Philippians: Part I, Who is Who

Paul and Timothy, servants of Jesus Christ;

To all the saints in Christ Jesus who are at Philippi, with the overseers and servants:

Grace to you, and peace from God, our Father, and the Lord Jesus Christ. I thank my God whenever I remember you, always in every request of mine on behalf of you all making my requests with joy, for your partnership in furtherance of the Good News from the first day until now; being confident of this very thing, that he who began a good work in you will complete it until the day of Jesus Christ. It is even right for me to think this way on behalf of all of you, because I have you in my heart, because, both in my bonds and in the defense and confirmation of the Good News, you all are partakers with me of grace. For God is my witness, how I long after all of you in the tender mercies of Christ Jesus.        Philippians 1:1-8 (WEB)

It is always interesting to me how Paul signs in first in all of his letters. Apparently it was a usual custom of the day, much like we now have letterhead on our correspondence. But this awesome man of God calls himself and Timothy ‘servants’. Paul founded that church. He was the apostle who brought that church together. Most of the ‘apostles’ I have met have business cards with that designation clearly stated after their name. Paul notes on his greeting that he is a servant of Jesus Christ and that is how he sees himself. He was bound to Jesus.

On the other hand, Paul address those who are in relationship with Jesus as saints. These were ordinary people but what made them saints was the fact that they were set apart, consecrated, in God’s army. Just like me. Just like you. This is who Paul is addressing.

Paul then offers these saints the best blessing that he can ask from the Father and Jesus: grace and peace. Is there anything better to receive from God? Grace is God’s love that we don’t deserve but He gives in such extravagant abundance! Peace is that place we live that is not affected by any external events. With God’s peace there is harmony.

Paul is filled with that grace and peace as he remembers the people of Philippi because he is remembering good things. His prayers for these people bring joy to his mind. He holds no ill-will or regrets although I am sure that as the Philippian church was formed there were some conflicts. Those times has been washed in the Blood and so Paul’s memory remains clean and good.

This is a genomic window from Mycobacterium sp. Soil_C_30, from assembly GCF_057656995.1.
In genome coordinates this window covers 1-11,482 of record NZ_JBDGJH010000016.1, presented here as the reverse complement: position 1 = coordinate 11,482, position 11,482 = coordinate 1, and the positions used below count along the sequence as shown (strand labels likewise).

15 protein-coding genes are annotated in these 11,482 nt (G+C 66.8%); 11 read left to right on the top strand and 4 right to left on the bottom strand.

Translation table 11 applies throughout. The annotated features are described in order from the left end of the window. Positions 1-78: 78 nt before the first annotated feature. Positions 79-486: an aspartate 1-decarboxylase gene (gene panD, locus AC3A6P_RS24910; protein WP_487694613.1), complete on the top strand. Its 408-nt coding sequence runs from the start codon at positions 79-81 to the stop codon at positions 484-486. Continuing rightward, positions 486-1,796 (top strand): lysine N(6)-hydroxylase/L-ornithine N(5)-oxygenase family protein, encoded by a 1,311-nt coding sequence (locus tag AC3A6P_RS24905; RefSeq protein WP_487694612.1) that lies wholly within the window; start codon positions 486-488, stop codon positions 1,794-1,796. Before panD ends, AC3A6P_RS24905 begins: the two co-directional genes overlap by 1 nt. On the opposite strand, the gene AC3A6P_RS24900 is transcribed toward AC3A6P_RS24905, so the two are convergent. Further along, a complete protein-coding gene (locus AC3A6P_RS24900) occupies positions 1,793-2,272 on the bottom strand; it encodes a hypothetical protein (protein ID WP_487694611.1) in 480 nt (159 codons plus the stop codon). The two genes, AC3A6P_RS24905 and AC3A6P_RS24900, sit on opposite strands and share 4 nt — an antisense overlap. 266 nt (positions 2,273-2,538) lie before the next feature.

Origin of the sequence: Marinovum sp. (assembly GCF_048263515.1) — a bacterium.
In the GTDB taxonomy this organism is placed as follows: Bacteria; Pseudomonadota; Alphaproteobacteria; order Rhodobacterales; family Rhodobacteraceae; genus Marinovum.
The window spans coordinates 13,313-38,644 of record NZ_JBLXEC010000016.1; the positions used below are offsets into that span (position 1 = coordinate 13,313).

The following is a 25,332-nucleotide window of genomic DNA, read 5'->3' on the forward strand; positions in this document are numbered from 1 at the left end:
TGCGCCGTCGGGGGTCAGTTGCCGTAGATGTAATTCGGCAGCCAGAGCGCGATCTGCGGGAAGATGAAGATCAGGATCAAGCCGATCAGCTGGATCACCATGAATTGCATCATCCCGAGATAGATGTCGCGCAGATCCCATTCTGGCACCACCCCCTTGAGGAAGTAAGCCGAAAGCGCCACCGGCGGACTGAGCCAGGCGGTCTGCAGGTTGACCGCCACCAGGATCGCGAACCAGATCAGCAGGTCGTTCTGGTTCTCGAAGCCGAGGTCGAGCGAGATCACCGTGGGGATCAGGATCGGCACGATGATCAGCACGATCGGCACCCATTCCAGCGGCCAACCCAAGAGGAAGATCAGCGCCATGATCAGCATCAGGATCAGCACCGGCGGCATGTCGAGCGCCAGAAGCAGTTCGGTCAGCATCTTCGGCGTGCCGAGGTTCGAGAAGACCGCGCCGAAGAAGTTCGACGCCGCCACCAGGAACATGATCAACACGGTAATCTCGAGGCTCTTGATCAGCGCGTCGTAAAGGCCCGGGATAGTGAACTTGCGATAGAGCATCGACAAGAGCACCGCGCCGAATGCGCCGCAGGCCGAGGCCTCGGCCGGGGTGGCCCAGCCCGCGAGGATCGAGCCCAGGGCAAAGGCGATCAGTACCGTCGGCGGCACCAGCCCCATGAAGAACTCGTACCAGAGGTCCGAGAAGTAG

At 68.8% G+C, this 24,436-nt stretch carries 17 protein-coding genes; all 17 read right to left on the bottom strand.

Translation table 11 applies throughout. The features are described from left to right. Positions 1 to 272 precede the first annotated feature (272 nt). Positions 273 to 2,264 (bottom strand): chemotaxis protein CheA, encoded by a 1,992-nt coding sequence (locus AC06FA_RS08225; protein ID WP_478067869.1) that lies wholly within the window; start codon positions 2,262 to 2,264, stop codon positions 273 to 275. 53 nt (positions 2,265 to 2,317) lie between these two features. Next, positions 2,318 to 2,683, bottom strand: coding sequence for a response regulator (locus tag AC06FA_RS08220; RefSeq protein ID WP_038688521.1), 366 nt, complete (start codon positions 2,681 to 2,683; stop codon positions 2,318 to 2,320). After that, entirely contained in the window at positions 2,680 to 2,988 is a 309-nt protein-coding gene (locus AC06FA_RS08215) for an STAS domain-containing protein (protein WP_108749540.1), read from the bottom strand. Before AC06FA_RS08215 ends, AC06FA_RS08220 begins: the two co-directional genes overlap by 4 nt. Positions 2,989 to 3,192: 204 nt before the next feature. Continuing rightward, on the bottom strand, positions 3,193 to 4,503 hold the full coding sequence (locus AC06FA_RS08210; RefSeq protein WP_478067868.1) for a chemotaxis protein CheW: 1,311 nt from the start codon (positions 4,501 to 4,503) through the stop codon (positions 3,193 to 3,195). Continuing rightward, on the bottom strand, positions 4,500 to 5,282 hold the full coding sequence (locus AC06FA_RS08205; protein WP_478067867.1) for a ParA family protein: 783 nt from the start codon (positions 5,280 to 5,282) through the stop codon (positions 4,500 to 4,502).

Paul has confidence in God. It was a fact. And so if all were not where they should be – God wasn’t finished with them yet. Paul prayed for those people but He left the burden, having no worries, with God. Some translations of this passage say that the good work that God has begun will be made “perfect”. It will not be a sorta done way of completing but that it will be perfect. When Jesus said, “It is finished.” on the cross, what He did was completed but it was perfect atonement, not just any sacrifice.

Paul expresses great affection for these believers. He says that these people are in his heart. Too often when I read some of Paul’s famous passages where he is just chewing out a church, I think he is critical and harsh. It is his great love for the people in these churches that brings such strong feelings. Here he wants to open up and share that he loves these people. He prays specifically for them. No generic prayers pass his lips. He cries out to God for these fledgling churches.

My husband tells the story of how he prayed every week for the youth of the church he was attending. He had a list of names and he would specifically mention each one by name. God spoke to him one day, essentially saying, “Shut up! Do not just mention their names. Get to know them and then come to me with their needs.”

God wants me to take the confidence of His love for me and open myself up to learn about others. Don’t hold back because someone might think – whatever – about me but open up, confident about how God feels about me!

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